Besser Associates instructor Rick Fornes gave June’s webcast on RF System Design principles. This tutorial summarizes some of the major points of the presentation.
One issue that most systems encounter is the fact that the transmitter and receiver share the same antenna. For for simplex or half-duplex systems, where the transmitter and receiver are on at different times, this is not a major problem. For full duplex systems, tremendous care must be taken to isolate the high power transmit signal from the very low level receive circuitry.
In the receiver, the LNA and mixer are the most important blocks (from an RF signal standpoint). When designing LNA’s, a tradeoff must be made between low noise performance and gain. Both parameters are important because while you obviously don’t want to introduce extra noise to your signal (noise figure), gain is needed to boost the signal to a relatively high power level, where the contribution of noise from the other blocks is minimal by comparison.
Intermodulation products – distortions that occur when the receiver encounters a very strong signal – limit the dynamic range of the receiver at the high end of the power scale. Thus both the LNA and mixer should have a high IP3 value, a parameter which describes the strongest signal that can be tolerated before distortion becomes problematic. Unfortunately, high IP3 designs usually require more power from the battery, thus reducing the time between recharges for mobile transcievers. This is another tradeoff in RF system design.
Most receiver designs employ a downconverter that shifts the signal down to an intermediate frequency (IF). The major motivation for this architecture is that filter performance is limited by the Q value of real-world components (bandwidth = f/q). In most cases it is not possible to build a filter to separate individual channels at RF frequencies. A major problem with this architecture is that spurious signals that are separated from each other by the same offset as your IF frequency can enter the mixer and be output on top of your desired signal. Careful planning must be done when choosing the IF frequency to avoid this problem as much as possible.
Another strategy is to simply downconvert the signal all the way to DC. This is called a direct conversion or “zero IF”/ZIF receiver. The advantage of this architecture is that you avoid the spur problems and also reduce the part count in your receiver. A major problem encountered is that since the local oscillator and the desired signal are at the same frequency, LO leakage in the mixer can cause a DC offset at the output. Since the LO level may vary due to reflections, this can wreak havoc with your A/D conversion process.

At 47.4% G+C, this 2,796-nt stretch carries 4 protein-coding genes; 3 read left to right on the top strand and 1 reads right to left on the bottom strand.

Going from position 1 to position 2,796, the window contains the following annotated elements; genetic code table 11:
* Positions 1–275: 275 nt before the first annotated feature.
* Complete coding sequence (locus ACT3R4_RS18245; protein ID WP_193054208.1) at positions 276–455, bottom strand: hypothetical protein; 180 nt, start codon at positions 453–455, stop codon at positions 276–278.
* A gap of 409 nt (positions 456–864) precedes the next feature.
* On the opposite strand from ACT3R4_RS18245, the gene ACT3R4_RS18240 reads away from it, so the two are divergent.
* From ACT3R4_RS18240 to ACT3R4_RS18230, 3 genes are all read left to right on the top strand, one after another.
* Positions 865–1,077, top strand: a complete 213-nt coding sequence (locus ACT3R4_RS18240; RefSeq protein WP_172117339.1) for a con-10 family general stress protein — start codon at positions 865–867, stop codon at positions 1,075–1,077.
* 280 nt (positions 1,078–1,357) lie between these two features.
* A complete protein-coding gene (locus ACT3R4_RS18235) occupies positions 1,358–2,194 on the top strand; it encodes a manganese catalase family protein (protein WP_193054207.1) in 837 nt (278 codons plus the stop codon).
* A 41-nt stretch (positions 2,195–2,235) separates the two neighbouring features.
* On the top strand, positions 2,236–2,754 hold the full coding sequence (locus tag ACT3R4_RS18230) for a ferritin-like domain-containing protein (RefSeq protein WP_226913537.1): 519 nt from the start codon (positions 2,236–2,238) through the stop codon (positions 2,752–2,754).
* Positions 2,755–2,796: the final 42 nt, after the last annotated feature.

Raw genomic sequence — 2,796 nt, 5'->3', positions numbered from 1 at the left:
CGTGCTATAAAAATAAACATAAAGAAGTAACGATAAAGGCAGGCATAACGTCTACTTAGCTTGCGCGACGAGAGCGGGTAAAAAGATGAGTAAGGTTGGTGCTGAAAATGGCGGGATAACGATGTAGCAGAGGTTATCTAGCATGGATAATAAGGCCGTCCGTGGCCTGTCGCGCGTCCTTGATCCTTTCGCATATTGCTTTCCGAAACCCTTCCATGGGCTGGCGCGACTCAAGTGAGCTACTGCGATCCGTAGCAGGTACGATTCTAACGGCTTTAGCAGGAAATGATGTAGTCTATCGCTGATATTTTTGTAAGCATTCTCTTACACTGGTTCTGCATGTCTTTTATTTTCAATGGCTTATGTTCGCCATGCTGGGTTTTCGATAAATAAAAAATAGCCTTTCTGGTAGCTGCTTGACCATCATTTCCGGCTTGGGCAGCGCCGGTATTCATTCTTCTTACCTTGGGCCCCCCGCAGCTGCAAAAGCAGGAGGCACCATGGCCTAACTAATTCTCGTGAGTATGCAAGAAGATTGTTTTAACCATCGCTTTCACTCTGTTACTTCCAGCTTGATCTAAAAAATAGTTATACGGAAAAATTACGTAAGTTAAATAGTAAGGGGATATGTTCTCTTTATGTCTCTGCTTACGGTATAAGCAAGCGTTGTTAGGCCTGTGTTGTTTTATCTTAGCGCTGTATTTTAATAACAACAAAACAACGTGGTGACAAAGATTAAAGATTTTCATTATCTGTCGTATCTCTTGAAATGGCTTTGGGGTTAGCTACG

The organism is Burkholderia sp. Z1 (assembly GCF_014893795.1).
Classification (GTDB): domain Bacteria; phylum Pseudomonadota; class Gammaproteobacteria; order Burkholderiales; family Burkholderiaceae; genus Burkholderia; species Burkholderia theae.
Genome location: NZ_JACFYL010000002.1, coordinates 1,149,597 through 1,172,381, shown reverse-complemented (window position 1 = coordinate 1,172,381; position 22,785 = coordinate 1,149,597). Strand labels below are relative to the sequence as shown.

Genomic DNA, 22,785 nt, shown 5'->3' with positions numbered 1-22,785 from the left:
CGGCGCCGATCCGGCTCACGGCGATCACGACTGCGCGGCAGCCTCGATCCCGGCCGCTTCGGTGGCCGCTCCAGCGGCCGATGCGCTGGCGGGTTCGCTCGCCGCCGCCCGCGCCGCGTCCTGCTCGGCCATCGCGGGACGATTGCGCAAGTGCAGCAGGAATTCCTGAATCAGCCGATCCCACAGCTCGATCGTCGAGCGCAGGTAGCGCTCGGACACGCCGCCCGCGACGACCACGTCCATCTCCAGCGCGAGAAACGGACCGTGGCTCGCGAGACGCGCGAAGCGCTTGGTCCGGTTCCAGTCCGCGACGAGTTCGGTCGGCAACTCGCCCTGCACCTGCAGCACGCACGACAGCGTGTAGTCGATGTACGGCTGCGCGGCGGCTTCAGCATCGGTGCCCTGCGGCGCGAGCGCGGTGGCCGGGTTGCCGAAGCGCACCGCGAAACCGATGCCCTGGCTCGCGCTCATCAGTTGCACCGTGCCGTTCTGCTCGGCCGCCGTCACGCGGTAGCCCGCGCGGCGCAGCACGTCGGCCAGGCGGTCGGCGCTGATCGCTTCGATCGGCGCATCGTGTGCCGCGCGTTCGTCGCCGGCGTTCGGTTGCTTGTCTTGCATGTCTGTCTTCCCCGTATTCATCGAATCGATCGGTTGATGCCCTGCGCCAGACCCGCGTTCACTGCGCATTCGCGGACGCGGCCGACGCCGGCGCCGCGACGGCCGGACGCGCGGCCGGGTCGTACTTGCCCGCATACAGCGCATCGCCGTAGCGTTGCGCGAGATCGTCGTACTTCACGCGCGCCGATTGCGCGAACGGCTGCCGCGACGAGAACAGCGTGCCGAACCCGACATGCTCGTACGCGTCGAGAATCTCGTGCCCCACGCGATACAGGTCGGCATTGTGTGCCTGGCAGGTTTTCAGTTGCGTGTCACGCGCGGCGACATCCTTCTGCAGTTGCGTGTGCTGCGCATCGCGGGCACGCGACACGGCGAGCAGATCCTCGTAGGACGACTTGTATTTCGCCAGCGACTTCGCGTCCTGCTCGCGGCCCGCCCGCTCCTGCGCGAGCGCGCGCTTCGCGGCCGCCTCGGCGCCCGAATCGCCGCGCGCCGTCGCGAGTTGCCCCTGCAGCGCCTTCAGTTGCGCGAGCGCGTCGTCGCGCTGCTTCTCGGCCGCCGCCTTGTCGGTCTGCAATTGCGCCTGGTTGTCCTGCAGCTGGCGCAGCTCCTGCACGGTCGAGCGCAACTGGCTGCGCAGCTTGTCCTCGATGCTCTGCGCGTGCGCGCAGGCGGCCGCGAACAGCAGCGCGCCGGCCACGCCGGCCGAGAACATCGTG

Yet another architecture is to use a very low IF, on the order of 100 kHz. This offers good selectivity, reduces the problems with spurs, and avoids the DC offset problem. Low IF receivers are gaining in popularity currently.
Other important considerations in RF system design are the modulation format, as well as the type of filtering that is applied to the baseband waveform to constrain its occupied spectrum. The tradeoff with modulation formats is between spectral efficiency and power efficiency. FM based modulation (FSK or MSK in the digital world) uses more spectrum than other formats, but since the RF waveform has a constant amplitude, the power amplifier in the transmitter can be operated at saturation without distorting the signal. This results in more efficient conversion of battery power to RF signal power than other formats. Conversely, other formats such as phase shift keying tranmit the same data using less bandwidth, but the RF amplitude of the signal varies with time and thus the power amplifiers need to operate with more linearity to faithfully reproduce the signal. Since the amplifiers cannot run at saturation, they are less efficient in using the battery power to produce the RF signal for transmission. Power amplifier designers are constantly researching ways to offer more linearity in the output, while achieving the highest efficiency possible.
Besser Associates offers several courses on RF System Design as well as power amplifier design for high efficiency. Our next RF System design course will be this August with Rowan Gilmore. Call or email the office if you are interested in this course and we can add you as a pending registration. This is very helpful for our planning purposes.
|Wireless System Design and Simulation|
|Aug 23-Aug 27, 2010||Course 150-4276|
|Presented by Rowan Gilmore||Register by 7/19/2010 and pay $1995, otherwise pay $2195|